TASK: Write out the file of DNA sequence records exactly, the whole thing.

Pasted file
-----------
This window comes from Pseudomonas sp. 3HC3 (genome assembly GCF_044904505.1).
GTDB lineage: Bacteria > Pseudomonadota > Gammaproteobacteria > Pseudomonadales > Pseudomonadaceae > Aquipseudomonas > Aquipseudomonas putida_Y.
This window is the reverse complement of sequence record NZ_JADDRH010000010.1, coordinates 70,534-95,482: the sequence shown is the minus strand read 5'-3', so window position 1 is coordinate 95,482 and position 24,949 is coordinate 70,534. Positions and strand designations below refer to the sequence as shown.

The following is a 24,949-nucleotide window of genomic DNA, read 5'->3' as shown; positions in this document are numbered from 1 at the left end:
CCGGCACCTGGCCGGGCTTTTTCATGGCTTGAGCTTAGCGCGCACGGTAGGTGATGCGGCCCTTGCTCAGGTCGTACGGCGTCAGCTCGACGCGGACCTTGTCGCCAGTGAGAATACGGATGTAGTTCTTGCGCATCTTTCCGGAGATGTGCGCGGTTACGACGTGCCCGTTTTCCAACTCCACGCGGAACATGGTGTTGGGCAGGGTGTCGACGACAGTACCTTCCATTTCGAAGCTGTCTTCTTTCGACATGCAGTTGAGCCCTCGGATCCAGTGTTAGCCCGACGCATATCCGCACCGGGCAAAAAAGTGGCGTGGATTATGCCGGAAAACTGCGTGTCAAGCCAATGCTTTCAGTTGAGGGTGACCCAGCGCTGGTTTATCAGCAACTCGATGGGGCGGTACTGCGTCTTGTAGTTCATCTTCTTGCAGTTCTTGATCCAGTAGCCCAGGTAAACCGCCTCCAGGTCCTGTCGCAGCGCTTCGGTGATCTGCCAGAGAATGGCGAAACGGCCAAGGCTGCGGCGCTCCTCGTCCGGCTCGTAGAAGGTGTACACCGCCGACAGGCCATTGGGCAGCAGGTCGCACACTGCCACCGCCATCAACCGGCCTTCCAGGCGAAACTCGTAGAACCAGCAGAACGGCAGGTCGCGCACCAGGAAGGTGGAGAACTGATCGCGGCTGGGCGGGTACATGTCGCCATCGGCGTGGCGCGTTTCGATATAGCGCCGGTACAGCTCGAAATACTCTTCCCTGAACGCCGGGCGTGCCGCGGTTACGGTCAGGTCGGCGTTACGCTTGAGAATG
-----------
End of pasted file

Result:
This window comes from Pseudomonas sp. 3HC3 (genome assembly GCF_044904505.1).
GTDB lineage: Bacteria > Pseudomonadota > Gammaproteobacteria > Pseudomonadales > Pseudomonadaceae > Aquipseudomonas > Aquipseudomonas putida_Y.
This window is the reverse complement of sequence record NZ_JADDRH010000010.1, coordinates 70,534-95,482: the sequence shown is the minus strand read 5'-3', so window position 1 is coordinate 95,482 and position 24,949 is coordinate 70,534. Positions and strand designations below refer to the sequence as shown.

The following is a 24,949-nucleotide window of genomic DNA, read 5'->3' as shown; positions in this document are numbered from 1 at the left end:
CCGGCACCTGGCCGGGCTTTTTCATGGCTTGAGCTTAGCGCGCACGGTAGGTGATGCGGCCCTTGCTCAGGTCGTACGGCGTCAGCTCGACGCGGACCTTGTCGCCAGTGAGAATACGGATGTAGTTCTTGCGCATCTTTCCGGAGATGTGCGCGGTTACGACGTGCCCGTTTTCCAACTCCACGCGGAACATGGTGTTGGGCAGGGTGTCGACGACAGTACCTTCCATTTCGAAGCTGTCTTCTTTCGACATGCAGTTGAGCCCTCGGATCCAGTGTTAGCCCGACGCATATCCGCACCGGGCAAAAAAGTGGCGTGGATTATGCCGGAAAACTGCGTGTCAAGCCAATGCTTTCAGTTGAGGGTGACCCAGCGCTGGTTTATCAGCAACTCGATGGGGCGGTACTGCGTCTTGTAGTTCATCTTCTTGCAGTTCTTGATCCAGTAGCCCAGGTAAACCGCCTCCAGGTCCTGTCGCAGCGCTTCGGTGATCTGCCAGAGAATGGCGAAACGGCCAAGGCTGCGGCGCTCCTCGTCCGGCTCGTAGAAGGTGTACACCGCCGACAGGCCATTGGGCAGCAGGTCGCACACTGCCACCGCCATCAACCGGCCTTCCAGGCGAAACTCGTAGAACCAGCAGAACGGCAGGTCGCGCACCAGGAAGGTGGAGAACTGATCGCGGCTGGGCGGGTACATGTCGCCATCGGCGTGGCGCGTTTCGATATAGCGCCGGTACAGCTCGAAATACTCTTCCCTGAACGCCGGGCGTGCCGCGGTTACGGTCAGGTCGGCGTTACGCTTGAGAATG